“Henry O’Neal.”
The man sat there staring at Rand. His eyes slowly moving over his face. Studying him. Trying to peer into him, Rand thought, wanting to see if he was true. If his words were real.
“I’ll be damned,” a low whisper escaped from the man’s throat. “What? Did you know him?” Rand asked.
The man dropped his head, stared at the table. Twisted his lips
in a look of resolve. Locked his eyes on Rand. “So you’d be Andrew and Madeline’s boy?”
“Yeah, that’s right.”
“Son of a bitch. Small world.”
“What do you mean by that?”
“Looks like we have a lot of talking to do.”

1 year anniversary thoughts: Donning the PR hat, publishing econo and lots of thank yous!

one year finalbig ups to these businesses and outlets that supported the book this year!
One of the most challenging parts of running an indie press is you have to assume all the roles. You are not only the author, but also the graphic designer, layout chief, executive editor, marketing manager and, the hardest of all, the public relations team.
I say that, because working PR as in asking people to buy your book is very tough. That sounds odd, because if you thought your book wasn’t worth buying, you wouldn’t sell it to begin with, right? Of course. But, then the other side of the coin is you don’t want to say or post, “Hey, buy my book. It’s great!”
But you have to. Because if you don’t have a dedicated PR team or relentless agent, no one else will. And what I wouldn’t give for a good agent like B.B. Glazier from Frasier, right?

FRASIER — “The Devil & Dr. Phil” Episode 21 — Pictured: Harriet Sansom Harris as Bebe Glazer — (Photo by: NBC/NBCU Photo Bank)

But the bottom line is: You create something. It takes time and energy. Creativity. Years to hone your craft. And production. And therefore you want to be compensated for it. Even if it is only a couple of bucks. There is nothing wrong with that. You don’t go to a furniture store or a restaurant and ask the craftsman or chef, ‘Hey, can I get this for free?’ or ‘Why are you advertising?’ or ‘Why are you running a special?’
For some reason though, it is tough to put it out there when you are an individual artist. I won’t go into the psychological and social details here, but most writers I know are way too shy about doing this.
And as much as I dislike putting on my bowler hat, barking sales orders and putting out a virtual dancing balloon, you have to do it. I’ve been luckier than most in this regard and that I’ve had prior experience with this. I spent over a decade off and on writing and performing music. Back in the early 90s, I was in a band based out of Brevard, N.C. and being that we were all influenced by the punk rockers before us, we believed in touting our group with flyers announcing gigs, asked people to buy our demo tapes while on stage, performed free acoustic gigs to work off community service hours and, overall, in the immortal words of bass guru Mike Watt, “we jam econo.”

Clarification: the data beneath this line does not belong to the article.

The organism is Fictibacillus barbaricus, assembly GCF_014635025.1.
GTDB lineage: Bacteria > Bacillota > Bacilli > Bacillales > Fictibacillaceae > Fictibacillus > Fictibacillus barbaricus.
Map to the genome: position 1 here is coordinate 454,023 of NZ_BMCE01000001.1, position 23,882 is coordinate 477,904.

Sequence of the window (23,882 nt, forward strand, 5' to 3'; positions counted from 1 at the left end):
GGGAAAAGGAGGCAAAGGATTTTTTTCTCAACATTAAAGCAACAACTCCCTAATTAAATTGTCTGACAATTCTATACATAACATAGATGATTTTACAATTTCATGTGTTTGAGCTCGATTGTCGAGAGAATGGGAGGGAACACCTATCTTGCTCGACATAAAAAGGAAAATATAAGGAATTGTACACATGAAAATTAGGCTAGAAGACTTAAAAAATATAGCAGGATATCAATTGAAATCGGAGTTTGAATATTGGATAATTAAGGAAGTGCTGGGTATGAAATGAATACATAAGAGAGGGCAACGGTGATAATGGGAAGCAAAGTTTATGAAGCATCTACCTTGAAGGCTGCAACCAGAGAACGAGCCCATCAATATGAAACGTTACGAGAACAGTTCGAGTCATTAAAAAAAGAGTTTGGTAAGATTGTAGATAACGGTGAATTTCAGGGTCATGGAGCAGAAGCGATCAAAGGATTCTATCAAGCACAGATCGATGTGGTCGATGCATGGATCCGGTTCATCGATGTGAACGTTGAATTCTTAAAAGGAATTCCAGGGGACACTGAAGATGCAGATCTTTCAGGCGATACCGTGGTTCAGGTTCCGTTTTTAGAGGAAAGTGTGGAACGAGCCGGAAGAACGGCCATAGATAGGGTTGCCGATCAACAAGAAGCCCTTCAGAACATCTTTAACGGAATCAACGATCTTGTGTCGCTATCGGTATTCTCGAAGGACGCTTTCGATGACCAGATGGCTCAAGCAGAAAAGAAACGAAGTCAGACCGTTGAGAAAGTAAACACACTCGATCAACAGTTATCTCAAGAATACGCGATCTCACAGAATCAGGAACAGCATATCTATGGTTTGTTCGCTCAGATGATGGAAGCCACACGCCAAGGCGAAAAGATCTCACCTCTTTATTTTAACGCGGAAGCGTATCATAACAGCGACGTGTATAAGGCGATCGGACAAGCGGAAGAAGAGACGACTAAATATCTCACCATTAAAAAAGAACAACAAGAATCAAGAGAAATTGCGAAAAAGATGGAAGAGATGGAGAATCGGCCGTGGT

The phrase was Watt’s slogan for his band The Minutemen in their early days when they built a following on low-cost record production, inexpensive touring and a real DIY attitude.
We jam econo.
We do it ourselves.
Don’t want to sign us to a major deal, okay we’ll do it on our own.
We’ll sell merchandise out of our van.
We still hold down day jobs and book the most inexpensive studio time.
All just to make it happen.
We jam econo.
That phrase has re-entered my vocabulary and consciousness the last year since Alexandria Rising was published in October 2016. After a serious bicycle accident which has still left chronic pain in one hand, I decided to quit waiting on the replies from ivory towered agents. So I founded my own press and published independently. Oh yes, I’ve spent money on advertising and promotions. But, as I’ve said above, I’ve also done every other job in relation to book publishing. I published econo.
And, it’s been a good year. The average book sells less than 250 copies a year and roughly 1 million books were published last year..  Alexandria Rising is on trend to cross the 1,000 mark by the end of October. Alexandria Rising has also been bought in seven countries, three continents and over 30 states. (I am trying to get an e-book to Antarctica by the end of the year by the way as I pen this.) The sequel dropped in August and the third and perhaps final book is slated to drop in less than six months. And I’ve been featured on several blogs, newspapers, podcasts and reviews. I’ve had book signings hosted by super local businesses that believe in supporting local art and culture. I’ve given readings at businesses that feel the same way.
And most of all, I’ve had wonderful friends and readers who’ve spread the word. And I am very, very grateful to everyone. Having the encouragement from real people means the world to me.
And your enthusiasm gave me the fuel to keep going even after dealing with degrading comments from snobby critics, pretentious academics and many farcical “arts organizations” who refuse to even glance at indie authors books.
So, I’ve relearned it’s okay to be your own PR man.
You got to do, what you got to do.
Why wait?
We jam econo.
I publish econo.
And it works. If the product is good, the people will come.
Thanks so much for coming.
Best, Mark Wallace Maguire